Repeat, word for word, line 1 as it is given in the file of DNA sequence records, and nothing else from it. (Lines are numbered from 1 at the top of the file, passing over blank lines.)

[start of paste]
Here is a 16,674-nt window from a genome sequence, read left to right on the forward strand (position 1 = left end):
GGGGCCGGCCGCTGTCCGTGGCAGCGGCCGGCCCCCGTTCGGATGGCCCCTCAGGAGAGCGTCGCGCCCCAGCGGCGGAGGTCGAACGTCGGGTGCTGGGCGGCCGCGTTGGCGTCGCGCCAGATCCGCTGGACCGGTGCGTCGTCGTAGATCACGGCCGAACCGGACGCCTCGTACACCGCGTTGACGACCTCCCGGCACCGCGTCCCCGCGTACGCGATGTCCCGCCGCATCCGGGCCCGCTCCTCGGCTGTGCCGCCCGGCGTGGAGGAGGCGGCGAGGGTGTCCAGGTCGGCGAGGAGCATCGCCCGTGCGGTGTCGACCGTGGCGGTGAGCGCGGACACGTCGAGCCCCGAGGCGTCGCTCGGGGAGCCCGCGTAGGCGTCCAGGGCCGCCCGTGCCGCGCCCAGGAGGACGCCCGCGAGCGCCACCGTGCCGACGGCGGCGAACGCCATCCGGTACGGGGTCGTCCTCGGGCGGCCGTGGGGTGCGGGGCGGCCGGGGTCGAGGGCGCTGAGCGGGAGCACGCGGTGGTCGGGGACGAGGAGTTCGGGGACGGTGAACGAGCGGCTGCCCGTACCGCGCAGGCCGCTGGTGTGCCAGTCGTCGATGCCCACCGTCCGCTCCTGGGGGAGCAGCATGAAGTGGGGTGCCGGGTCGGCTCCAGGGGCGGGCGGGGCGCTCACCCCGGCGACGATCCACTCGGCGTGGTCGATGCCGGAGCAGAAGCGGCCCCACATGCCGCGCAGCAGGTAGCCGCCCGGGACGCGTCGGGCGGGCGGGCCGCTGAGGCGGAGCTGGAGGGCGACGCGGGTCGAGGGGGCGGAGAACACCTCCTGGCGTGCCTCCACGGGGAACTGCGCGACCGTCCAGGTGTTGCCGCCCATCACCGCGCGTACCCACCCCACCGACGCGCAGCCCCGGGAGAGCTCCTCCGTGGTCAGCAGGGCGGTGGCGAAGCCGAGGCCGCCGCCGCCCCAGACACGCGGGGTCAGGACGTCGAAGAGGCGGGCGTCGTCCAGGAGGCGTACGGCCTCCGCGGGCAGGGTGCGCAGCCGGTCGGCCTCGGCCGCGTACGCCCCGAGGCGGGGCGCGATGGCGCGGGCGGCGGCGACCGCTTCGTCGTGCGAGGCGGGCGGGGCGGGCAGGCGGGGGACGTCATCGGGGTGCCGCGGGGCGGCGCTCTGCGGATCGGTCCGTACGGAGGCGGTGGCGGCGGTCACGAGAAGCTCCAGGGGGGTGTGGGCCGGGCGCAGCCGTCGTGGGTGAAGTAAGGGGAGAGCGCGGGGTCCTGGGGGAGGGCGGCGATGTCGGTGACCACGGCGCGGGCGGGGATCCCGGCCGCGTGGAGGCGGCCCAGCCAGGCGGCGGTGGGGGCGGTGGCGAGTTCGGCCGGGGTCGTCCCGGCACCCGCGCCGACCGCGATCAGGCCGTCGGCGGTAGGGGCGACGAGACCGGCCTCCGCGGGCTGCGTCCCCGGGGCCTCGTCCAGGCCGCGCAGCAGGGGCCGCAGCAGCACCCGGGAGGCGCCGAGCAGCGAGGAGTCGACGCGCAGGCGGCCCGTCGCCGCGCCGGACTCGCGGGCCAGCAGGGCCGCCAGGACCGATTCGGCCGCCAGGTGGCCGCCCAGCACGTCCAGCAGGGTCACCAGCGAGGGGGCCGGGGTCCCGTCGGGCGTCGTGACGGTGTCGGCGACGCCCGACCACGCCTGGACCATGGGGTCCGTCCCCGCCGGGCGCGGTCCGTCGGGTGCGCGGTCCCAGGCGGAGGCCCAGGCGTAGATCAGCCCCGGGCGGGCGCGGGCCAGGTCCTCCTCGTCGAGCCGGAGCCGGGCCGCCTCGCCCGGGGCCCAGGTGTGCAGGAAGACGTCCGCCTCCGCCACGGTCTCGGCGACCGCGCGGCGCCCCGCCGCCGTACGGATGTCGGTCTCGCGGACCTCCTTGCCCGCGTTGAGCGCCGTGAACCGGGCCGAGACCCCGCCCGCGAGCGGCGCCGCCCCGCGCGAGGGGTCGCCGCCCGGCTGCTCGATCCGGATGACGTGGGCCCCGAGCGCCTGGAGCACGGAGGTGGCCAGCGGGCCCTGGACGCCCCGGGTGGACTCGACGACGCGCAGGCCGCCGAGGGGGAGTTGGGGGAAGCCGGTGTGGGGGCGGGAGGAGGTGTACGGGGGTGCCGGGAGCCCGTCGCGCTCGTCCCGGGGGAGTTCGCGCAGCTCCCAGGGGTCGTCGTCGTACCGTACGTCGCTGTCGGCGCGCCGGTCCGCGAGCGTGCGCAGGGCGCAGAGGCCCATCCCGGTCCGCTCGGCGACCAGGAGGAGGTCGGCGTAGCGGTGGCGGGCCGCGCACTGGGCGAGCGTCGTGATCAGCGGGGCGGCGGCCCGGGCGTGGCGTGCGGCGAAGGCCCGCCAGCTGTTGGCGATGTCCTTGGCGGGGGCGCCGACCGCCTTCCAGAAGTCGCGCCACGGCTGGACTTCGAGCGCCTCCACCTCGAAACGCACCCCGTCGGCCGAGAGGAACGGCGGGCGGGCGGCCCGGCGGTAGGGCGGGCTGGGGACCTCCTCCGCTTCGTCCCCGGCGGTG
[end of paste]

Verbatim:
Here is a 16,674-nt window from a genome sequence, read left to right on the forward strand (position 1 = left end):